Calgary

Springbank reservoir plan angers Bragg Creek residents

Many people in Bragg Creek are angry with the Alberta government's decision to build a reservoir at Springbank instead of a dry dam at McLean Creek.

Off-stream diversion less expensive, better for environment than McLean Creek option, officials concluded

Marina Cooke stands in front of the business she used to own that was destroyed in the 2013 flood. She calls the Alberta government's decision to build the Springbank reservoir instead of the dry dam at McLean Creek "a devastating blow to the community." (Colleen Underwood/CBC)

The Alberta government's decision to build a reservoir in Springbank instead of a dry dam farther southwest at the confluence of McLean Creek and the Elbow River has raised anger and concern in the community of Bragg Creek.

"We just don't count, because McLean Creek would have done the same thing to save Calgary," said Marina Cooke, who lost her restaurant and lounge in the flooding of 2013.

Environment Minister Shannon Phillips announced the $297-million plan on Monday. She promised it will include other local flood mitigation projects farther upstream on the Elbow River aimed at protecting Bragg Creek and Redwood Meadows from future floods.

The Springbank off-stream reservoir will be located about 15 kilometres west of Calgary, south of Highway 1, east of Highway 22 and north of Highway 8.

A canal will carry water from the Elbow River to the reservoir during flood conditions and release it back to the river in a controlled manner when the flood subsides.

However, Rocky View County Reeve Margaret Bahcheli is not convinced the provincial plan will protect Bragg Creek from future flooding.

The county did a detailed cost-benefit analysis before the election, and it wasn't clear that Springbank was a better choice, she says.

"And we were concerned, our engineering department took a look at it, they expressed grave concern, so we hired a third party engineering company who also said, 'look there's just not enough here to make a capital investment decision of this magnitude, it really requires a bit more work'." Bahcheli said.

The reeve has raised her concerns with the minister, who told her she had enough information to move ahead.

"So I guess what you are talking about maybe differences in perception on what's required in capital project analysis, and at what point the political decision enters the overall decision making process," Bahcheli said.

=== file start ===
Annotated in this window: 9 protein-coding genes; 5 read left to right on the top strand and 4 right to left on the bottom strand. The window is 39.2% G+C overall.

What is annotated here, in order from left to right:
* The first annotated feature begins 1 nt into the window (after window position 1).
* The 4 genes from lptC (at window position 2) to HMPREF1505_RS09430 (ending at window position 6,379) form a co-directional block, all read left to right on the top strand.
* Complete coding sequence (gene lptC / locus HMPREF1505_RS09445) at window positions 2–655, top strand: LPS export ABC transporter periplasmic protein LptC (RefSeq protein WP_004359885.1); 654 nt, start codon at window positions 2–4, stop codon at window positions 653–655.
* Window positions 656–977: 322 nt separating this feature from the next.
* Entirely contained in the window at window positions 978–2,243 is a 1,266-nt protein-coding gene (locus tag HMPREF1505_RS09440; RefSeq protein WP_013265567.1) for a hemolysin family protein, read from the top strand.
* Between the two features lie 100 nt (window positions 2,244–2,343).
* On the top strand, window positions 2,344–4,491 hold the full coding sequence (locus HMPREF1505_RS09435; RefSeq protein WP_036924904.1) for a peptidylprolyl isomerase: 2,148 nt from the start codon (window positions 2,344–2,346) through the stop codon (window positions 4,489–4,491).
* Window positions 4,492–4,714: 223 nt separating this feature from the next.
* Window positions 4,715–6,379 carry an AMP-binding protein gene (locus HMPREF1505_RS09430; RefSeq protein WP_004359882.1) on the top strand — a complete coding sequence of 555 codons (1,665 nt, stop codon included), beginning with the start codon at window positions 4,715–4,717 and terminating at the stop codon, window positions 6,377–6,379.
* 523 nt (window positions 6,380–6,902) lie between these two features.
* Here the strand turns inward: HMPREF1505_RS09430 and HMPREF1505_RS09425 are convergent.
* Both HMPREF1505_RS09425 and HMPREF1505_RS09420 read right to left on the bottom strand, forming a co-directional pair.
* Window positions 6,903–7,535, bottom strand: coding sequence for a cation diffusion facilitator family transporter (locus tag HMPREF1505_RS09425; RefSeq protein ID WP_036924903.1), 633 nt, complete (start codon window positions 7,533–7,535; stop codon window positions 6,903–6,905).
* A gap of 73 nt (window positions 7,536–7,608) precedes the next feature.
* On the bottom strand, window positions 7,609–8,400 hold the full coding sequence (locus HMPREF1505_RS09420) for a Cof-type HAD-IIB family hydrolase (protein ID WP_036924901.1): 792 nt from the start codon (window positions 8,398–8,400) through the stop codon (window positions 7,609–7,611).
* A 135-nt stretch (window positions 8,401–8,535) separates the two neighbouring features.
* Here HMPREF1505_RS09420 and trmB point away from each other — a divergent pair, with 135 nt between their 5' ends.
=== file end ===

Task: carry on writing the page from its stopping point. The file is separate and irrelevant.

She wants the analysis of the projects made available to the public and if Springbank is truly proven to be a better project based on costs etc., then she's 100 per cent behind it, she says.

To announce,'it's mission accomplished,' at this point is confusing,- Margaret  Bahcheli , reeve, Rocky View County

"I'm sympathetic the budget is coming out, and everybody including us would love to see a line item in it for this project, or any kind of flood mitigation project for Calgary would be great, but to announce, 'it's mission accomplished' at this point is confusing," she said.

Landowners in Springbank say they plan to fight the project.

Ryan Robinson, whose family owns the historic Val Vista ranch that will be wiped out by the project, says today's announcement is bad policy.

"I think it ignores risk to the upstream communites," he said. "I think it is requiring the huge human cost in Springbank, and so we …  share the interest of Calgary in wanting good flood mitigation for Calgary. All they did was pick up the Conservative plan right where it left off.

The scope of the project takes out homes, ranches and an equestian centre," he said, warning that buying the land won't be quick or easy

In the meantime, Cooke, who's now working at a local gas station, continues to fight to be heard and to get insurance payouts for overland flooding and loss of revenue.

"It's kind of like, you know, 'here just be happy with what you got, now be quiet and go sit in the corner.'"

A artist's rendering of the off-stream reservoir project at Springbank Road. (Government of Alberta)

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